Those who initially saw the Trump candidacy as an exercise in buffoonery and exhibitionism, and gradually accepted it as an insurgency, now see it as an attempt to hijack and ravish the Republican party and even to hoodwink the entire electorate. The alternative interpretation has been that Donald Trump, though a billionaire, had the genius of expressing public grievances in an Archie Bunker style that mocked political correctness and was popularly seen as plain talk from the only candidate not in any way complicit in the terrible blunders of America’s political class since the end of the Cold War.

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The age of the middle class is not the age of the blues. The middle-class character of a community precludes the kinds of experiences whence the blues emerges, as well as the craft required for singing it. If music is supposed to correspond to or to raise to imagination & judgment the deep longings of the […]

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In these latter days, I ask myself on occasion what is the last religion of mankind. We live in a world, increasingly, when, as the philosopher says, one can do whatever one wants in the bed–except smoke. I mean, tobacco. Who is the prophet & what is the prophecy? This is not easy to answer, because […]

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If Only a 1980s Movie Montage Could Bring Back the Prosperity


In the movie Napoleon Dynamite, Uncle Rico dreams of returning to 1982, leading his high school football team to state, and getting drafted by the NFL so that he does not have to live in a van. I have a more modest dream of simply returning to the higher standard of living many Americans enjoyed at that time. This may sound like crazy talk as the crass rock of Twisted Sister that we were subjected to in the 80s seems unrefined compared to the elegant Kardashians we watch today but — in many ways — it is true. Few may agree with me on this point. Our very own beloved Ricochet economics contributor, James Pethokoukis, recently put out a post taking issue with the other side’s claims of a shrinking middle class over the last few decades, using inflation adjusted data to prove his case. My issue with these numbers is they are based on arbitrary hedonic quality adjustments to the CPI which – translated to English from Ivy League Econo-speak — is “Don’t believe your lying eyes, this is how good you have it!” So, here is a quick analysis based on good old fashion simple non-adjusted dollars. No magic here.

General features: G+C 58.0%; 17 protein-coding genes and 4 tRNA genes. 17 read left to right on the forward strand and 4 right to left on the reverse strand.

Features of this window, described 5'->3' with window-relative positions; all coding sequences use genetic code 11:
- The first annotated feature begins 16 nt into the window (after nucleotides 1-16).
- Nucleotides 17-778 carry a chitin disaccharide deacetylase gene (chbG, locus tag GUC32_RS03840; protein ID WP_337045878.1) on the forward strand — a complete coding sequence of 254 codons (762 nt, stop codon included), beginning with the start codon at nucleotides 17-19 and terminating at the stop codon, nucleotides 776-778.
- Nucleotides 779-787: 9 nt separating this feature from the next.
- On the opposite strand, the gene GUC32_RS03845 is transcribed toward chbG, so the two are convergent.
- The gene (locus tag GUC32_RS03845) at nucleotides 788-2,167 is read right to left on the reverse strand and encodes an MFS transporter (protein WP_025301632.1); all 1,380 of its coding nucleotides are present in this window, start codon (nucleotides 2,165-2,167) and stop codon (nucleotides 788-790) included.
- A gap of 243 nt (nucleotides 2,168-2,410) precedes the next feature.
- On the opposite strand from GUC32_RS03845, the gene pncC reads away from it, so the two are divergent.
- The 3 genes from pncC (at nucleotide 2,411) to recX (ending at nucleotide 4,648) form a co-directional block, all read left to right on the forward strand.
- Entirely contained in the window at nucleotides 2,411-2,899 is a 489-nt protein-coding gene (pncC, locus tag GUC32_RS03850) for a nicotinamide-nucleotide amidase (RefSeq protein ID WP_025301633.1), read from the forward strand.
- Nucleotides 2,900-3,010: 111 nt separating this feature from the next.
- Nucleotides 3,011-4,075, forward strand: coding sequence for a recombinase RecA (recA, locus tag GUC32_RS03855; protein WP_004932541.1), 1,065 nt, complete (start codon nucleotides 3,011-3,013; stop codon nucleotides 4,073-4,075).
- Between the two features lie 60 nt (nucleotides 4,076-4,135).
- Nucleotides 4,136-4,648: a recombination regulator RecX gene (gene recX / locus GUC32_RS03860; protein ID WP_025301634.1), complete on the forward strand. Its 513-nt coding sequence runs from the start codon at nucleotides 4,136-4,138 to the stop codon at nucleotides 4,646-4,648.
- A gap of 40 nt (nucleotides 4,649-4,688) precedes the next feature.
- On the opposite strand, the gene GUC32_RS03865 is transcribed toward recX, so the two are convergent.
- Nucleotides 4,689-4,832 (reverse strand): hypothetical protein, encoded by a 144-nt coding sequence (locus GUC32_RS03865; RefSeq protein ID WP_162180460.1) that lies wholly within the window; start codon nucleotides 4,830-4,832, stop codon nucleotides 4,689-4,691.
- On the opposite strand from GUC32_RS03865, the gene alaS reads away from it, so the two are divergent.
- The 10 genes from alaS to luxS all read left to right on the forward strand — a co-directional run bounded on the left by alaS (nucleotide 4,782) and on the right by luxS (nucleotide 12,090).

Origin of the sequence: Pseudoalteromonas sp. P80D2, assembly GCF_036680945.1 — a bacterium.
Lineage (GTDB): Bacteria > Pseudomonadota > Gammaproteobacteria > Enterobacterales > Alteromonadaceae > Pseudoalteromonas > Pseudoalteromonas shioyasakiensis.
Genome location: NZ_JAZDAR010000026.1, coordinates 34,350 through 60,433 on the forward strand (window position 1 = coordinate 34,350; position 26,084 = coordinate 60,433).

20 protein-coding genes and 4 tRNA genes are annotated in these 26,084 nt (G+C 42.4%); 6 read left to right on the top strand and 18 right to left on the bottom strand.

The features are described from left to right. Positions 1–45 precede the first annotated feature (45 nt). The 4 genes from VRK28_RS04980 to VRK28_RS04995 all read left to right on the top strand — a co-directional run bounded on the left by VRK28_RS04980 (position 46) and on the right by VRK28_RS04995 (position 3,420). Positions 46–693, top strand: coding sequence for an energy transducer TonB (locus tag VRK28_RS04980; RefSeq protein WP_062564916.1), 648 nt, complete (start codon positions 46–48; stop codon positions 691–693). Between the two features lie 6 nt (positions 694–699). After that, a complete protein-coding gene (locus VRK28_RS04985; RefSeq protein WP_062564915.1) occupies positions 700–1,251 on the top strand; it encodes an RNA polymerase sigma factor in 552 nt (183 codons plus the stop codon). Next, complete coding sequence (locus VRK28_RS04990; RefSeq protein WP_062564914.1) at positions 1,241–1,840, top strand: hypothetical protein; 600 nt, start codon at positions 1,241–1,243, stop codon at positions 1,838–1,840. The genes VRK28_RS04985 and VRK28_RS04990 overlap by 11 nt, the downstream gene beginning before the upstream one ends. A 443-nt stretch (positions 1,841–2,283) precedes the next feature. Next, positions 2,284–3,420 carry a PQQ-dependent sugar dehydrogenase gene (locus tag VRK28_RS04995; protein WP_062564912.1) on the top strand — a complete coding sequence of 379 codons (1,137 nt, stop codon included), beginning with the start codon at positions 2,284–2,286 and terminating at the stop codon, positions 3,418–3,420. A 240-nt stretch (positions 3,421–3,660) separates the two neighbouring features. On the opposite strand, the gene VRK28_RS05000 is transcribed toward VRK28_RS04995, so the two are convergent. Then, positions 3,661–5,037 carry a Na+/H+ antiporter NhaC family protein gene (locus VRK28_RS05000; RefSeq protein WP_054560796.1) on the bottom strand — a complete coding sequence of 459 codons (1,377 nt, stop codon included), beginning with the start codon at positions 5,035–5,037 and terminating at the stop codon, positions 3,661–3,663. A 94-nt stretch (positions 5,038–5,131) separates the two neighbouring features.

data tableMedian unadjusted household income increased 130 percent from 1982 to 2014. Not bad, you might think. Who wouldn’t want a 130 percent raise? Here’s the problem. Unless you’re into coin collecting, swimming in your money, or lighting cigars with dollar bills, the amount of money one makes is far less important than what it gets you. So, while median incomes rose 130 percent, the price of an average car (Honda Accord) went up 197 percent, the price of an average house went up 330 percent, price of a (supposedly) top-notch Harvard education went up 317 percent, and price of food staples like bread went up 172 percent.

The US Middle Class Hasn’t Stagnated for Decades — And Democrats Should Stop Saying it Has


Money_Flickr_8_5_2015-e1438792499478In my new The Week column, I explore “What Democrats Get Wrong About the Middle Class.” Here is a bit:

The problem is that Census data paints an incomplete picture. A University of Chicago poll of top economists earlier this year found that 70 percent agreed that the Census conclusion “substantially understates how much better off people in the median American household are now economically, compared with 35 years ago.” How far off are those numbers? Maybe quite a bit. Feldstein argues that they fail to take into account shrinking household size, the rise in government benefit transfers, and changes in tax policy. They also measure inflation in a way some experts thinks overstates the true rise in living costs. He notes that when the Congressional Budget Office took all those factors into account, it found median household income had risen by 53 percent since 1980, five times as much as the narrower Census figures.